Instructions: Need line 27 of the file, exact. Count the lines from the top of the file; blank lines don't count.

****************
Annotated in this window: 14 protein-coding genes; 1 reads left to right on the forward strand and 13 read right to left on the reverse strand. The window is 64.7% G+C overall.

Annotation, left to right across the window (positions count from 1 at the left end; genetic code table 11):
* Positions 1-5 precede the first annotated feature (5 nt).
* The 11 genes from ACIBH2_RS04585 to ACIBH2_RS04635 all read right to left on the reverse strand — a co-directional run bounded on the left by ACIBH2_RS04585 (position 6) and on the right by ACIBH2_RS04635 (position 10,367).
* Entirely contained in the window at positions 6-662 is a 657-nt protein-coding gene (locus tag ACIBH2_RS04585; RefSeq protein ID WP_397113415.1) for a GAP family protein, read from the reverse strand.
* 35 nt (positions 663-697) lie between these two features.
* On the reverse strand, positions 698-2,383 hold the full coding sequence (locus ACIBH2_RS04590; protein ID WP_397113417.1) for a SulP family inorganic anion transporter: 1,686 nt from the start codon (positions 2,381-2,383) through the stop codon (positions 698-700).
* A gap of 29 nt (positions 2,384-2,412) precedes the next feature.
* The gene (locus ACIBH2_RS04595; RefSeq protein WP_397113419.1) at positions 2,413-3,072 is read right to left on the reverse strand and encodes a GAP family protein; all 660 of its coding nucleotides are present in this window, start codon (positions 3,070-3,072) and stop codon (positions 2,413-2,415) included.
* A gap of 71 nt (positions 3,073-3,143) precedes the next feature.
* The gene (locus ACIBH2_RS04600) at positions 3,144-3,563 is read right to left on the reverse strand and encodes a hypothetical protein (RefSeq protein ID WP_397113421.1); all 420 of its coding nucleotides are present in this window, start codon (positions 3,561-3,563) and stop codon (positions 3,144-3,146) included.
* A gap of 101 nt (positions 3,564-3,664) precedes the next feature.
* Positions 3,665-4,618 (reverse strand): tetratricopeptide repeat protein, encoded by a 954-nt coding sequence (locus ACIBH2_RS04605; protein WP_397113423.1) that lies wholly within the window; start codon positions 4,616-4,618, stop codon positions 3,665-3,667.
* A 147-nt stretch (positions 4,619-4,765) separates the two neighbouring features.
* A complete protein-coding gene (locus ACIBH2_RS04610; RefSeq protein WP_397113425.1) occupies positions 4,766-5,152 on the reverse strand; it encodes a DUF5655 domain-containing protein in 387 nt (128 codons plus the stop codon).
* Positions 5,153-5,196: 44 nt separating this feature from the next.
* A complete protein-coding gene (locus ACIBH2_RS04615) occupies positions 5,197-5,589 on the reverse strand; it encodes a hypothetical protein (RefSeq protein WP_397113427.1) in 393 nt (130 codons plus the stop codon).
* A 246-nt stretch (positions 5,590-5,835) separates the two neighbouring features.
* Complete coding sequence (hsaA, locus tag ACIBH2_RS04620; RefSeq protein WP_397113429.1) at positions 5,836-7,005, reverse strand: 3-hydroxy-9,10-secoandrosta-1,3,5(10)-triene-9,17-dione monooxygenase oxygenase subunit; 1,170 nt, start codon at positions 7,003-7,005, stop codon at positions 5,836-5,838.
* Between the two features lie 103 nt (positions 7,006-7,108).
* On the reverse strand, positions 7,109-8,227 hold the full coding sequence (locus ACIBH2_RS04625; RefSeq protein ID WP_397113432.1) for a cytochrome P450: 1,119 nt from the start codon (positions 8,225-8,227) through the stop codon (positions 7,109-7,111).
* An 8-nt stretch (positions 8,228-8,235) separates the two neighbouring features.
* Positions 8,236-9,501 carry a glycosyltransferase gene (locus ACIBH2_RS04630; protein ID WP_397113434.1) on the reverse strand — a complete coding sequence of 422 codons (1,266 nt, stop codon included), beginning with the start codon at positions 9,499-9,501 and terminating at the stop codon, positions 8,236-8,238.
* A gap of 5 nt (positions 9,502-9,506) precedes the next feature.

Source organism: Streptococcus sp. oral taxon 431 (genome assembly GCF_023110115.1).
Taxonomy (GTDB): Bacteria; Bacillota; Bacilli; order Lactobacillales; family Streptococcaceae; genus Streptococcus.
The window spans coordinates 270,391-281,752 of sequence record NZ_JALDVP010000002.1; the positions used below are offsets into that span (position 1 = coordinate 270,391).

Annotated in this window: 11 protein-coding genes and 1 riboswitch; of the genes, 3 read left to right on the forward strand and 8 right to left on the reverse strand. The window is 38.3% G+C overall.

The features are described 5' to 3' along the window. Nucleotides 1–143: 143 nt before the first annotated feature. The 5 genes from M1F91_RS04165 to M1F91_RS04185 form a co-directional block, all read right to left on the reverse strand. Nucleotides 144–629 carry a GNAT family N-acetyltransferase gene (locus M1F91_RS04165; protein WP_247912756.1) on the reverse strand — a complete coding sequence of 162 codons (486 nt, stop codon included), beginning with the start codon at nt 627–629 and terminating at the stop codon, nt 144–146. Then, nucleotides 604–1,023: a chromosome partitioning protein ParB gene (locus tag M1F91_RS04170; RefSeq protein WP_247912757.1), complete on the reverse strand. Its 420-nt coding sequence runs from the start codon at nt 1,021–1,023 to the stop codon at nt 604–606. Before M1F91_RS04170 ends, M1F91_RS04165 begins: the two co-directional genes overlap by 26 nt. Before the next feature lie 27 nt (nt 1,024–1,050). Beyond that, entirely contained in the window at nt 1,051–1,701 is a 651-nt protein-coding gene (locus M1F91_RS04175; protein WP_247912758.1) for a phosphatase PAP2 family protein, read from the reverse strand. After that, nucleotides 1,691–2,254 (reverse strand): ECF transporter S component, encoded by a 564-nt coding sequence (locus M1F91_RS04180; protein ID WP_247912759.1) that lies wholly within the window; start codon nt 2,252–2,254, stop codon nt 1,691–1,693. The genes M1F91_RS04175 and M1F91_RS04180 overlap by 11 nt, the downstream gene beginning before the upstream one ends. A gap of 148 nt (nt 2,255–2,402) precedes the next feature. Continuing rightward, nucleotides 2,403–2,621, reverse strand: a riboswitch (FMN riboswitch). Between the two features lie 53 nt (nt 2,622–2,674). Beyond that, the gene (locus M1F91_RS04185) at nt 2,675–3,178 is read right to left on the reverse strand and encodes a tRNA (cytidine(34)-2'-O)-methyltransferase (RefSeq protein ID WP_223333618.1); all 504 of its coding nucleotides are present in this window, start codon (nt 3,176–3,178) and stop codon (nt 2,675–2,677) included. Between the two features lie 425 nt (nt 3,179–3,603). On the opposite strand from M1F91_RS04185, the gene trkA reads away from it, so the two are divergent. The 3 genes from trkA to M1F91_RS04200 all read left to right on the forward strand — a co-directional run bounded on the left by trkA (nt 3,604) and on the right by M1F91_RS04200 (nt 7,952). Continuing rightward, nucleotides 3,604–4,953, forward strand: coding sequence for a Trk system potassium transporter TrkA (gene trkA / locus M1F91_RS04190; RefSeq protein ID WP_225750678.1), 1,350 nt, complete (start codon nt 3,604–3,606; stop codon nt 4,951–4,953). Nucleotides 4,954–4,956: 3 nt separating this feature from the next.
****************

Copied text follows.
The window spans coordinates 270,391-281,752 of sequence record NZ_JALDVP010000002.1; the positions used below are offsets into that span (position 1 = coordinate 270,391).